Photo courtesy City of Richmond
What do you think should be preserved? What do you treasure in Richmond? People at city hall want to know. If you feel bad about our heritage being lost, here is your chance to say what should be saved.
The city is currently reviewing and updating its heritage inventory; the list of things we should keep, and keep up, in our municipality.
According to city spokesperson, Ted Townsend, “The goal is to contribute to the celebration of the city's heritage which strengthens a sense of place and enhances Richmond's distinct identity.”
“There are many reasons to include a building, landscape or structure on the heritage inventory,” he says.
Those reasons include a host of concepts, places and things, according to Townsend, “It can be meaningful to a particular era, community, institution, person, event or tradition; it is important in the historic development of a neighbourhood or the City; or because of its design, architecture, uniqueness, rarity and quality of construction.”
All submissions must be received before March 24. You have options for how to submit:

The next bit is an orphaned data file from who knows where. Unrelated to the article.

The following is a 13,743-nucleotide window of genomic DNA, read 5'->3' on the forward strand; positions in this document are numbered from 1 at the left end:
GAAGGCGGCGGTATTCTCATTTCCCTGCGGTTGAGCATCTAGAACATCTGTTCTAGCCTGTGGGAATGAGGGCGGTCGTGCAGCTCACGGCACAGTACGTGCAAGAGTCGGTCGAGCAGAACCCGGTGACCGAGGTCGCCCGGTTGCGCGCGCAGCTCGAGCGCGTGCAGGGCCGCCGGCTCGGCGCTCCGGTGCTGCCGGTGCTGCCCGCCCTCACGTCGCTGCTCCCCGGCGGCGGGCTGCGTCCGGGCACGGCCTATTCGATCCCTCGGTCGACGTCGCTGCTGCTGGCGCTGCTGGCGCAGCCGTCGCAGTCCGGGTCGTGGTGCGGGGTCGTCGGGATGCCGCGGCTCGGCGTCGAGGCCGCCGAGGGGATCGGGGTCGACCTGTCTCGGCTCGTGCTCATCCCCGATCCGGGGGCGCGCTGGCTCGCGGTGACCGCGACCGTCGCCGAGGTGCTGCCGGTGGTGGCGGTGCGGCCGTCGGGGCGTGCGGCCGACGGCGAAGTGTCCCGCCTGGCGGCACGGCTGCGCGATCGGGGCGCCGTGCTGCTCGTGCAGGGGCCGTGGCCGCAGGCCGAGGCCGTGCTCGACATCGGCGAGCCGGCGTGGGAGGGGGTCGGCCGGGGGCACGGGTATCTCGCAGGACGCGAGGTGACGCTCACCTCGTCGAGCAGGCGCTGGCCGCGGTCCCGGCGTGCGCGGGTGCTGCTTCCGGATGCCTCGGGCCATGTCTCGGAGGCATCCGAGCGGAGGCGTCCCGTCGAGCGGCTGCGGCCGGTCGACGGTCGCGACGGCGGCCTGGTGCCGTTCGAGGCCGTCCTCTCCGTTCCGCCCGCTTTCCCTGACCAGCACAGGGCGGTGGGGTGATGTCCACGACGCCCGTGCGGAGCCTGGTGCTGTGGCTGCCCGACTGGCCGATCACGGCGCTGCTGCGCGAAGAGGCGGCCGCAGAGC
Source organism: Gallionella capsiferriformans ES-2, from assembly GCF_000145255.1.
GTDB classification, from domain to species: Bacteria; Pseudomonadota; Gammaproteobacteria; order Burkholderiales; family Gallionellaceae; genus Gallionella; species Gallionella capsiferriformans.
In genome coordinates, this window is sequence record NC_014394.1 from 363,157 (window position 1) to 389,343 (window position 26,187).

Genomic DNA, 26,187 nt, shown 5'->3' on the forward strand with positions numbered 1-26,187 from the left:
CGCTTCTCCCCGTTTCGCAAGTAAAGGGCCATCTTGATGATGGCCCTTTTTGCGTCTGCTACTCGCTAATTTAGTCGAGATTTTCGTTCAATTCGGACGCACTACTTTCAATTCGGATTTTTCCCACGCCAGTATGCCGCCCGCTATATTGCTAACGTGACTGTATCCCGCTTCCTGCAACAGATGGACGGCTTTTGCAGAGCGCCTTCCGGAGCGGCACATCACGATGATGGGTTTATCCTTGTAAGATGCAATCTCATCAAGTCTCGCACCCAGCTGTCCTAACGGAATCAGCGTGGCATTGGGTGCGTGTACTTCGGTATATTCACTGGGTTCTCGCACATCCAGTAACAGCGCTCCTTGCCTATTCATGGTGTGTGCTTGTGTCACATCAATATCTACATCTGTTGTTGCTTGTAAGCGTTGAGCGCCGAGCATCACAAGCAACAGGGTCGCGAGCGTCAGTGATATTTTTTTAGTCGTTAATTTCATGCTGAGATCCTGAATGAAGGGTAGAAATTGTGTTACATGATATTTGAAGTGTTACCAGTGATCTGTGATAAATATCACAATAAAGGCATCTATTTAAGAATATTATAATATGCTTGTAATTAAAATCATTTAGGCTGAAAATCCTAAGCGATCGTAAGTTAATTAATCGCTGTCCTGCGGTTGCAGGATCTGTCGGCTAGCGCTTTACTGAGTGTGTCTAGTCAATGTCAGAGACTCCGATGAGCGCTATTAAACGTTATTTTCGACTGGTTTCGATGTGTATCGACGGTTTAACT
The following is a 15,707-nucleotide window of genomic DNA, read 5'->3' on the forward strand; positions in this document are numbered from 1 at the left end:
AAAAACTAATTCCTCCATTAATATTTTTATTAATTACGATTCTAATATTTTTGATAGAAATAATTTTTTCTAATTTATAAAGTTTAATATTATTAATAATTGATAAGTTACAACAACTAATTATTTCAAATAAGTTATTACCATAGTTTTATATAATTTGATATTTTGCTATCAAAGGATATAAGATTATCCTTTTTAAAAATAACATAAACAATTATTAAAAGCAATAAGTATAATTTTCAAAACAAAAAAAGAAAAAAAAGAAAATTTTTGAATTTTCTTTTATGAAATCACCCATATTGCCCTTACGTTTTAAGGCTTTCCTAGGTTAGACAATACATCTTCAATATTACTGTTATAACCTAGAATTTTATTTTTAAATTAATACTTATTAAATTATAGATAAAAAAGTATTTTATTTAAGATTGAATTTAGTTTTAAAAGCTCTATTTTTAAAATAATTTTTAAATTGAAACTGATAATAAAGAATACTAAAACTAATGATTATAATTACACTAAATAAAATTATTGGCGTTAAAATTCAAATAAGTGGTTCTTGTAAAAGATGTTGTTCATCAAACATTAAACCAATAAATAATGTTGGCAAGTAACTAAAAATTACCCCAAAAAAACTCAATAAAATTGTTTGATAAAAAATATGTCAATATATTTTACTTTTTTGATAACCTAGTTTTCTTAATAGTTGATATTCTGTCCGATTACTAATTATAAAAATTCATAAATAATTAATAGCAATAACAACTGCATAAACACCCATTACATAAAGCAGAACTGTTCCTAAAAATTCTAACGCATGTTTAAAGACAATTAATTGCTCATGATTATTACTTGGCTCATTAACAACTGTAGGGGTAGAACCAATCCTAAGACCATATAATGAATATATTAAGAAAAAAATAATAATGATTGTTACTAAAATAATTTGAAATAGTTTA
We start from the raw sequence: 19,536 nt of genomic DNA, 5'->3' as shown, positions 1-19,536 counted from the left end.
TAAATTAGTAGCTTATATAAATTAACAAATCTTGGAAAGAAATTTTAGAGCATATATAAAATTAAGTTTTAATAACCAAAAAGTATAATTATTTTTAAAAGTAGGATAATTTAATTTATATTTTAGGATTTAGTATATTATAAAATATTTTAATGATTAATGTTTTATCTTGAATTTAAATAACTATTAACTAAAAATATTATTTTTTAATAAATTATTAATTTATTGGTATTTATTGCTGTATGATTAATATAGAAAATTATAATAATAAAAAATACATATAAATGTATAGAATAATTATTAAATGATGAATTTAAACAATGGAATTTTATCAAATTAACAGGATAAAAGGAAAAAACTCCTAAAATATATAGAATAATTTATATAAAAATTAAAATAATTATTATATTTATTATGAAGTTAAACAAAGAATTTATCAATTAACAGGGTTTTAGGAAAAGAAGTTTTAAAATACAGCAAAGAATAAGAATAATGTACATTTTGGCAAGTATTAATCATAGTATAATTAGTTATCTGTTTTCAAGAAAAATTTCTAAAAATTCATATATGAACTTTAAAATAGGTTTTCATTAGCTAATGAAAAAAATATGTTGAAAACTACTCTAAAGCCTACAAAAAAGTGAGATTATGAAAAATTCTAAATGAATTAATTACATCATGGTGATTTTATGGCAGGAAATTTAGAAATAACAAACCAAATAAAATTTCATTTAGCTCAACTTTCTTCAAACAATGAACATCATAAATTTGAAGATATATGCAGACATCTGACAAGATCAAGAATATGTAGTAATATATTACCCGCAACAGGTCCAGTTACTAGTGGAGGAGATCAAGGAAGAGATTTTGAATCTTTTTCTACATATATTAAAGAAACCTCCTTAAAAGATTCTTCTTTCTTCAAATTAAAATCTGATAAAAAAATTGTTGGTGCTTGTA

-Visit LetsTalkRichmond.ca: This is the preferred method, providing information, a mapping tool people can use to mark the location of their suggestion in addition to describing it, an online nomination form and a Question and Answer section
-Mail or drop off to Arts, Culture and Heritage Dept, City of Richmond, 6911 No. 3 Road, Richmond, BC V6Y 2C1.
Suggestions received will be evaluated against a set of criteria using the Heritage Evaluation Review process. Those that are eligible for inclusion will be presented to council for consideration.
Townsend says, “Sites may include buildings, engineering works, natural sites and more. The site (you nominate) could be a place that demonstrates or provides a tangible link to Richmond's heritage and past, no matter how modest or grand and contributes to a sense of place for residents in our city.”
“There are currently over 90 sites listed on Richmond's heritage inventory and there could be more not currently identified,” he says.
This is the public’s chance to identify what they find valuable.